If you own real estate investments or rental properties, this list of possible deductions is a must have for ensuring you're deducting all you can on your taxes as well as some examples of items that qualify for in each deduction category. For additional guidance on what you could be deducting, call us and set up an appointment today!
Gross receipts from sales and/or services
- Copies of checks and statements from sales, service, commissions, and/or bonuses
- Income from ownership in another business (K1 forms) interest on bank accounts or loans made to someone else
- Receipts for accounting, computer programs, tax preparation, and phone apps, accountant fees
- Any money spent in order to find renters. Also business cards, Online advertising, flyers, and social media
- Money loaned or invested that there is no hope of recapturing
- Fees charged by banks to maintain an account, wire fees, ATM withdraw, or other bank services
- Money paid to children for helping with such things as delivering flyers and/ or product, stuffing envelopes, cleaning office and/or car, modeling. Must keep a detailed log of tasks and how paid.
- Supplies a person or company paid to clean. Equipment purchased such as carpet cleaners or pressure washers. General cleaning supplies
- Money returned to the renter when they move out of the property
- Software, Online services, Internet expense, computer maintenance
- Services paid to individuals and sub-contractors. You must issue a form 1099 MISC to any individual that is paid over $600 in a year.
- Dues to professional organizations and magazines that have to do with your trade or business
- Classes or seminars that you take to improve your business, maintain licensing, and improve skills. Includes classes, conventions, books, seminars, trade shows, etc
- Gifts to clients and associates limited to $25 per person per year
- A separate room in your home to do business and accounting. A percentage of utility bills, home owners or renters insurance, property tax, mortgage interest, refinance fees, repairs and maintenance, cleaning supplies, office decor, etc may be taken. It is determined by square footage of office space vs square footage of the entire house
- Any major work to property must be reported separately. Includes materials, labor, supplies, appliances, etc.
- Hazard, renters, mortgage, vehicle, and property insurances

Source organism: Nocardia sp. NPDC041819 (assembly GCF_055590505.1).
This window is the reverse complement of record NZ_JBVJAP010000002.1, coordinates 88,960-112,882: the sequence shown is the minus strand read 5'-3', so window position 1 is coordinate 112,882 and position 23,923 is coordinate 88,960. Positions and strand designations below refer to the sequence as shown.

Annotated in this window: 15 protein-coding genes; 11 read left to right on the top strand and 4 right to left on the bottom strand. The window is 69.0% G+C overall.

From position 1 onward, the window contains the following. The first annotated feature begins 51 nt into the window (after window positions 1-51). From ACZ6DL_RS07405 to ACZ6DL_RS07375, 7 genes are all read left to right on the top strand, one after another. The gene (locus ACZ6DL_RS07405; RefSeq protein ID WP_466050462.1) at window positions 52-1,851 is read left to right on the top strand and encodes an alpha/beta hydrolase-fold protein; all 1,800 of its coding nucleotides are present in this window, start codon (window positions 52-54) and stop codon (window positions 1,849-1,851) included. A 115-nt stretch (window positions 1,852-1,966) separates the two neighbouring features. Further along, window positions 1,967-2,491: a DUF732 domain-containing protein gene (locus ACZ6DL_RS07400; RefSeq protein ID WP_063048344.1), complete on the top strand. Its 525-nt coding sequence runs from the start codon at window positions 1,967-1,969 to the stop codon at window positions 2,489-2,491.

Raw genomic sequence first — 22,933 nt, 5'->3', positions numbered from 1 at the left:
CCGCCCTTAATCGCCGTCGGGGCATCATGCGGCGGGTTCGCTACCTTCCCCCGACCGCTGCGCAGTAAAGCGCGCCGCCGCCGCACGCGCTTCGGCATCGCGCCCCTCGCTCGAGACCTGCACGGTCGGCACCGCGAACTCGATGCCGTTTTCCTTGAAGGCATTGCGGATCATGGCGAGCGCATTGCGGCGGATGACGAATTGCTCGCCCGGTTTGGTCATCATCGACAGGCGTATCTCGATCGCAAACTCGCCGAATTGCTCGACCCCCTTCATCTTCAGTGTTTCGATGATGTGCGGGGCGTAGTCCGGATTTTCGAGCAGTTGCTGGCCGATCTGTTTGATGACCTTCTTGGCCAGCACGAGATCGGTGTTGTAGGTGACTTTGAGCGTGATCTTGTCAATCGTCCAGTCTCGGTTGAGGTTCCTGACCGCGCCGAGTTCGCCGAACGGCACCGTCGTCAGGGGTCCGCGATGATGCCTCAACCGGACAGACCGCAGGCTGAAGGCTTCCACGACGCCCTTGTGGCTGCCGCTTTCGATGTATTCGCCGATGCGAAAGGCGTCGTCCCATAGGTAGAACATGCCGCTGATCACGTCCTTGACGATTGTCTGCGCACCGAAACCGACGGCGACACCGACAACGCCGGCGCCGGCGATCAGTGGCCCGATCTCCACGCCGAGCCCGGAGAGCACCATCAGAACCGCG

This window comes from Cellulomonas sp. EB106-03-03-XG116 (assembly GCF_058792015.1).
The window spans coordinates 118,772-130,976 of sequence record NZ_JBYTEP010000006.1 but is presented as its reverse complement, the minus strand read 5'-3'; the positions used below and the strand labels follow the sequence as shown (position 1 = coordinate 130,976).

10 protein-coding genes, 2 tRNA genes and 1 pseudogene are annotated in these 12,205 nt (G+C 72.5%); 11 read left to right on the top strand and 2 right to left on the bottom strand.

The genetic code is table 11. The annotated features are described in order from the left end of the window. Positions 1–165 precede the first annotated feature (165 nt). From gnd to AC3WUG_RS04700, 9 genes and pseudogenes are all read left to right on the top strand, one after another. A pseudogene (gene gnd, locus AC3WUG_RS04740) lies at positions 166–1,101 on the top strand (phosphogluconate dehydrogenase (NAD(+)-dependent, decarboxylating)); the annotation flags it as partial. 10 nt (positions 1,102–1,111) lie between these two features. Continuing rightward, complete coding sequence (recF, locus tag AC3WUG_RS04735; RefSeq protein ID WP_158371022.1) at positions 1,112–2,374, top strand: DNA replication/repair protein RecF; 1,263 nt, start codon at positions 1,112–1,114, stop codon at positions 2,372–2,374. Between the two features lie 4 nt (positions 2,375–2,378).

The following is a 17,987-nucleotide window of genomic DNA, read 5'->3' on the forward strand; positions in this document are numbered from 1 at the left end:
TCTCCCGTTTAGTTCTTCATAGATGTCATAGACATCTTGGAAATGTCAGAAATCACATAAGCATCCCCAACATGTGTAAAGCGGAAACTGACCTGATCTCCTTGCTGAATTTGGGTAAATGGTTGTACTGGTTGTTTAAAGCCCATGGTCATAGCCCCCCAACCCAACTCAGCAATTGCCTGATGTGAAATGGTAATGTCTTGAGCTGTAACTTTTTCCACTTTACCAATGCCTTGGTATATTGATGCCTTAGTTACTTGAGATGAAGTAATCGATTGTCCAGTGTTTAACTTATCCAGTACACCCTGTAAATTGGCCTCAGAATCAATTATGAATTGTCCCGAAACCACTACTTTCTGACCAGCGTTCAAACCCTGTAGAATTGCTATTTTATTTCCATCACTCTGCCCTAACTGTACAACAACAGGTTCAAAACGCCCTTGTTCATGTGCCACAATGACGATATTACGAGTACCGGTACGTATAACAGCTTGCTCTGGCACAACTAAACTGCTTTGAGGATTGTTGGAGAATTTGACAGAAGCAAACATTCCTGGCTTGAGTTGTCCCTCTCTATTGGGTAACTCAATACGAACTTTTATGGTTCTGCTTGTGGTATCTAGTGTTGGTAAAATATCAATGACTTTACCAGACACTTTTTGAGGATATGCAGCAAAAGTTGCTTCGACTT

- Interest paid on loans for equipment, mortgages, business buildings, business loans, lines of credit, credit cards, etc.
- Attorneys, accountants, inspectors, appraisers, consultants, and/or investment advice and fees
- Closing costs from the settlement statement
- Fees paid to a company to find renters, collect rent, make repairs, etc.
- Meals with clients, potential clients, and associates. Note: entertainment is no longer deductible
- There are two ways to take a vehicle expense. If you choose mileage, you take the mileage used when picking up product, supplies, office supplies, meetings, handing out advertising or business cards, meals with clients, etc. The second option is Vehicle (see Vehicle deduction).
- Office supplies, computer supplies, Internet, postage, phone apps, beverage services
- Rent for a separate office outside your home, rental fees for equipment booths for shows, technical equipment, storage of equipment, and records
- Cost to mail letters, contracts, bills, etc.
- Any equipment, office furniture, computers, vehicles that cost over $500
- Supplies, materials, and labor paid to fix or maintain property
- Things you use to rent and maintain the property: keys, locks, small tools, etc.
- Business, professional, state and city licenses. Taxes on personal property, real estate, payroll
- Cell phone, extra phone lines into home for business, fax, office land line
- Hotels, airfare, cab fare (ex. Uber or Lyft), public transit, parking, cleaning while away from home, business trip log, bus, train, etc.
- Electricity, gas, water, sewer, trash, HOA fees for office, shop or any other facility. See Home Office deduction for deductibility of home utilities
- There are two ways to take a vehicle expense. If you choose vehicle, you take the expense using the vehicle: fuel, parts, mechanics, oil changes, car washes, insurance, etc. Along with taking the vehicle expense you can also depreciate the vehicle. Note that unless the vehicle is used solely for the business you must track business use vs. personal use. The second option is Mileage (see Mileage deduction).
- Salaries, wages, bonuses, and commissions paid to employees. An Employee is an individual who an employer controls where, when, and how the work is done, hours worked and use of equipment.
- Internet hosting and services, website design, and maintenance
- Lawn services, chemicals and treatments, lawn mowers, weed eaters, plants, shrubs, trees, etc.